The Design Institute, Lagos, was born at Konga, where two of the co-founders were involved in building the culture of experimentation, prototyping and innovation that helped Konga develop and pioneer winning products for the Nigerian ecommerce market.

From 2013 to 2015 the ecommerce industry in Nigeria saw astounding growth. Leading ecommerce players had some of the biggest average basket sizes globally. This growth brought about lots of excitement and investor dollars but it also quickly uncovered the very weak infrastructure on which the leading players – Konga and Jumia – were building. Jumia had the advantage of applying a “tried and tested” template from other emerging markets. The company also had the benefit of a strong engineering team based in Berlin. Konga on the other hand, had a visionary CEO with a good grasp of the local market. The CEO had no template to apply to Nigeria and minimal ecommerce experience. Konga also didn’t have an army of experienced engineers waiting to churn out new products needed by the market. This turned out to be a strength.

Marathon Vs Sprints – The first hurdle to cross was to understand the customers, the market, and to answer the question “what would ecommerce look like in Nigeria.” With no access to historical data and no real template to copy, we had to embrace experimentation and prototyping. We coined the concept of “marathon of sprints”. This means that we focused on developing minimum viable products “MVPs” and tested the prototypes in the real world. We used the tests to gather data. If initial results were lackluster, we discarded the prototypes. And where we saw initial promise, we iterated and updated the company’s strategy.

This approach helped us to move fast, learn quickly and gather interesting insight into the uniqueness of the Nigerian Market.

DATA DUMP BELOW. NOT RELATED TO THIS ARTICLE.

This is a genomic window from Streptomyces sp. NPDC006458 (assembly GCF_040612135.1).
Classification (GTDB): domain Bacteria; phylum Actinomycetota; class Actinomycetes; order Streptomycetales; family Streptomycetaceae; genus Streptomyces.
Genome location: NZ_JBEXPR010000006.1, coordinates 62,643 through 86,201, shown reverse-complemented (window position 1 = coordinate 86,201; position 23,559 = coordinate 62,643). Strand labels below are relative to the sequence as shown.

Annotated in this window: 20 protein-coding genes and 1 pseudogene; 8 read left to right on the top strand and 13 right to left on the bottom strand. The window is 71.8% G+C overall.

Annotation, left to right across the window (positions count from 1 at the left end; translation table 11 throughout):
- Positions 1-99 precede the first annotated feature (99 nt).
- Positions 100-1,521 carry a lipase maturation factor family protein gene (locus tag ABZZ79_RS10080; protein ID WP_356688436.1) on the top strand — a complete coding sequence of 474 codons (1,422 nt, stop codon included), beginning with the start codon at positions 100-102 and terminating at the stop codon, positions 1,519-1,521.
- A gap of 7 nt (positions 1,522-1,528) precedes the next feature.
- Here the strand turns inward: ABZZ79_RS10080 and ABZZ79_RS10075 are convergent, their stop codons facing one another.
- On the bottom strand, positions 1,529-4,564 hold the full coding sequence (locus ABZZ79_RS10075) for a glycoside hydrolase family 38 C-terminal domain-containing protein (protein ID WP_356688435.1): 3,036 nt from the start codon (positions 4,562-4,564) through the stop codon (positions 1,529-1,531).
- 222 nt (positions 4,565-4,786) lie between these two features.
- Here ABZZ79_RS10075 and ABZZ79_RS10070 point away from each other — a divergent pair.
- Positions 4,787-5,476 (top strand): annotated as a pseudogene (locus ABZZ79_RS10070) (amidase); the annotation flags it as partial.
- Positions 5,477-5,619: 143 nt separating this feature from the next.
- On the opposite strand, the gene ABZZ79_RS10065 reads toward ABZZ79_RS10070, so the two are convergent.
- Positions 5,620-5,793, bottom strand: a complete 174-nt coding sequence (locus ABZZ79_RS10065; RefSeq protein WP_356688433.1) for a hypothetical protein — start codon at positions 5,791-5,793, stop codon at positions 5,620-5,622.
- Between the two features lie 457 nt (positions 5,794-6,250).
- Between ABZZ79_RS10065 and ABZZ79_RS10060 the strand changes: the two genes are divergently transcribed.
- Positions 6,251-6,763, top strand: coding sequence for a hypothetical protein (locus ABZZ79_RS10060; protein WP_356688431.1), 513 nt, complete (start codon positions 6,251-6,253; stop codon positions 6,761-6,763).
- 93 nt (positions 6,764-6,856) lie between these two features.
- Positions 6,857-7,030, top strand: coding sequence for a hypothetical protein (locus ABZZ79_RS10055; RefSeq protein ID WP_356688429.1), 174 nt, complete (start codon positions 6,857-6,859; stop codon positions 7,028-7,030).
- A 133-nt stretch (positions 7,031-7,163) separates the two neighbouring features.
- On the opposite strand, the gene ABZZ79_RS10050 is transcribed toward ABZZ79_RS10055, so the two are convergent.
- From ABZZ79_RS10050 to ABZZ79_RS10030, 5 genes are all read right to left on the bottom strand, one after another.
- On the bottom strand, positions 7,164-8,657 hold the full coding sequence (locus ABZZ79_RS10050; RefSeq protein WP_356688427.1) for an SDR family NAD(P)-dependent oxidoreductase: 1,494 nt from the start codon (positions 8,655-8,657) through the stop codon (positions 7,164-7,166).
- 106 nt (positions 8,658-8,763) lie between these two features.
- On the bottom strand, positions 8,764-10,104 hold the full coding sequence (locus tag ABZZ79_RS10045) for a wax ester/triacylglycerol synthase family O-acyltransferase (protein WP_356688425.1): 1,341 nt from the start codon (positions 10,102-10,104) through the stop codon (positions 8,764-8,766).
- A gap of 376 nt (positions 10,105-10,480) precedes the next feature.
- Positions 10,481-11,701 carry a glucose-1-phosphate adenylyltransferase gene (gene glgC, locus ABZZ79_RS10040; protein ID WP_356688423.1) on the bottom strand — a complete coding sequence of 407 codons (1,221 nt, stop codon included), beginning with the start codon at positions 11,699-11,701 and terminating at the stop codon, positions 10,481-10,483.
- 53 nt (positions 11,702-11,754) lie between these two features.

Codify & Share – JR joined Konga in late 2014 and he brought with him fresh Design Thinking experience from the Stanford d.School. He ran a Design Thinking workshop for everyone in the Konga Product Team after which the Product Managers (PMs) were tasked with applying the newly acquired knowledge to the development of existing products.

PMs went on delivery runs in order to meet customers. They took turns to answer calls at the Call Center. The insight they got was invaluable in improving the company’s products. Finally, PMs contributed to the Konga Product Development Framework – a customer-centric approach to product development.

Execute – KongaPay, led by JR, was an opportunity to apply our newly minted product development methodology.

Empathy – We met real customers on delivery runs to understand why customers wouldn’t prepay for orders.

Prototyping & Test – We created basic pictures (prototypes) of a payment product and took it out on delivery runs. We observed customers playing with the prototypes and collected feedback in the process.

The prototype-test cycle was done about four times until one day, we heard customers say, “When can we have that!?”

KongaPay was launched 3 months later with the immediate result of solving some of the challenges we had faced since inception:

– KongaPay increased the company’s prepay orders.

– Refund – KongaPay reduced the duration of the refund process from 2 weeks to 24 hours.

– KongaPay opened up new business verticals – airtime, DSTv, Konga Daily, and Konga Services.

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